Happy Birthday Jeremy Irons + James Lipton! Watch their conversation in Inside the Actor’s Studio

Jeremy Irons turns 65 and James Lipton, the host of Inside the Actors Studio, turns 86 today.

I’ve always been fascinated by the 60-min interview because it feels more relaxed and intimate and you really get to know the actor Mr. Lipton is conversing with. And that’s the thing, it feels more like a guest speaking candidly to a host instead of a staged interview.

InsideActorsStudioIn the early 1990s, Lipton was inspired by Bernard Pivot and sought to create a three-year educational program for actors that would be a distillation of what he had learned in the 12 years of his own intensive studies. In 1994, he arranged for the Actors Studio – the home base of “method acting” in the USA for over 60 years – to join with New York City’s New School University and form the Actors Studio Drama School, a formal degree-granting program at the graduate level. After ending its contract with the New School, the Actors Studio established The Actors Studio Drama School at Pace University in 2006. (per Wiki)

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Check out the interview below. Mr. Irons even serenaded the audience with his guitar! 😀


Jeremy John Irons was born in Cowes, on the Isle of Wight, which is a small island just off the south coast of England.

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Quick Bio:
He trained at the Bristol Old Vic School for two years, then joined Bristol Old Vic repertory company where he gained much experience working in everything from Shakespeare to contemporary dramas. He moved to London in 1971 and had a number of odd jobs before landing the role of “John the Baptist” in the hit musical “Godspell”. He went on to a successful early career in the West End theatre and on TV, and debuted on-screen in Nijinsky (1980). In the early 80s, he gained international attention with his starring role in the Granada Television serial adaptation of Evelyn Waugh’s classic novel “Brideshead Revisited” (1981), after which he was much in demand as a romantic leading man. He went on to a steady film career. (per IMDb)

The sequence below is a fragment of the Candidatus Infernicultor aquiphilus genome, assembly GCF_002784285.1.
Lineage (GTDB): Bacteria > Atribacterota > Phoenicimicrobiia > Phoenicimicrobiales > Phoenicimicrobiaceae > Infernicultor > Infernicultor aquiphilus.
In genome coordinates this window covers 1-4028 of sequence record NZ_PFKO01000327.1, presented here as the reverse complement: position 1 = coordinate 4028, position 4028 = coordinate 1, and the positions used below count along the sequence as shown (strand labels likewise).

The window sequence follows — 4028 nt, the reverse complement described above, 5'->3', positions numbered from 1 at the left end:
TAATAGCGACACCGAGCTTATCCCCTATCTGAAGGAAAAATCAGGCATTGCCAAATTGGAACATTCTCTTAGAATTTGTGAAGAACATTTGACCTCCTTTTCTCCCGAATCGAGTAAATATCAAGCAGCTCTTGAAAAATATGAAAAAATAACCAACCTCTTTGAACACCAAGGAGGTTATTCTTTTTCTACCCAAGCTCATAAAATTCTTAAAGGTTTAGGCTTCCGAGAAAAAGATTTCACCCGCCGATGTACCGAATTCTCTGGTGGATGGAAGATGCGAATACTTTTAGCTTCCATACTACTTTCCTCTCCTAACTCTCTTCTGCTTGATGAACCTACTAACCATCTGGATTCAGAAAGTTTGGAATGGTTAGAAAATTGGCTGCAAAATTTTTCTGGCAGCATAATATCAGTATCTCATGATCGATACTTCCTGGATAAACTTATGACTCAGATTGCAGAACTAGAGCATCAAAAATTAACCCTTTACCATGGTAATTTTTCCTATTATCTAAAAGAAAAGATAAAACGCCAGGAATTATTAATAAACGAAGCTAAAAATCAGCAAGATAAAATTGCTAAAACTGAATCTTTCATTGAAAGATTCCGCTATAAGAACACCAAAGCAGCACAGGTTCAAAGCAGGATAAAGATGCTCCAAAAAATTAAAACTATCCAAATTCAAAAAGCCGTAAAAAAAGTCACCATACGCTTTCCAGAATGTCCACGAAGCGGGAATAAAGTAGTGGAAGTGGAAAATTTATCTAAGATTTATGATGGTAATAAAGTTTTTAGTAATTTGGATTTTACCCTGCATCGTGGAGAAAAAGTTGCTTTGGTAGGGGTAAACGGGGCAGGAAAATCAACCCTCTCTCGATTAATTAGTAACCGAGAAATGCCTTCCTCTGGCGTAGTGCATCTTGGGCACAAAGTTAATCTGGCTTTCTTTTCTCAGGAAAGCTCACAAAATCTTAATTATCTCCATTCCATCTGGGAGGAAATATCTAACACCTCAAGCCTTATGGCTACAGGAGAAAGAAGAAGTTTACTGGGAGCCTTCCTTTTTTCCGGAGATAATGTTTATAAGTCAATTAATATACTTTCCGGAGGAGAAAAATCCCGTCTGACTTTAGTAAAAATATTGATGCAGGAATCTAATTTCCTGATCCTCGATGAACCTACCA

I’ve always admired Mr. Irons, though I’m guilty that I haven’t seen a lot of Irons’ earlier works, but if I were to list top five roles of those I have seen, I’d probably list The Mission (check out my Music Break spotlight of Gabriel’s Oboe), The Lion King, The Man in the Iron Mask, Stealing Beauty, and Margin Call. Yes I know he’s not on for very long in the last film, but when he does, it was definitely the most memorable parts of the film. On top of his considerable talent and classical training, the tall thespian also has a gift of screen presence. It’s impossible not to notice him when he’s on screen, and when he opens his mouth, he absolutely commands attention.

TheLionKing_ScarHis vocal performance as Scar in The Lion King is downright iconic. His rich, haunting voice works absolutely brilliantly. The only person I could think of in this role would be Alan Rickman. Interestingly they played brothers in the Die Hard movies (Hans & Simon Gruber), though never share a screen together. Now, you’d think it’d be impossible to match the iconic booming voice of James Earl Jones, but Irons’ sinister raspy voice is indelible in its own right. The way Scar whispered ‘Long Live the King’ before throwing his own brother Mufasa off a cliff remains one of the most heart-wrenching death scene ever filmed, not just in animated features, mind you. I always tear up whenever I watch it and I remember hating Scar with a passion. Apparently the Disney animators were so impressed with Irons’s performance that they worked his features into Scar’s face!

His singing segment of Be Prepared with the Nazi undertones is perhaps the most memorable Disney villain songs ever. I guess Irons will always be known for his deliciously evil roles as he’s not afraid to take risks in his career.

Speaking of devilish roles, he’s recently wrapped the SHOWTIME series as Pope Alexander VI in The Borgias, which follows the Borgia family as they rise to power in the Roman Catholic church. The tagline says: Sex. Power. Murder. Amen. ‘Nuff said. His next project is a Western Thriller A Magnificent Death from a Shattered Hand, a directorial debut from… Thomas Jane?? Color me intrigued 😀


Let’s wish Jeremy Irons a happy birthday. What’s your favorite role by the British thespian?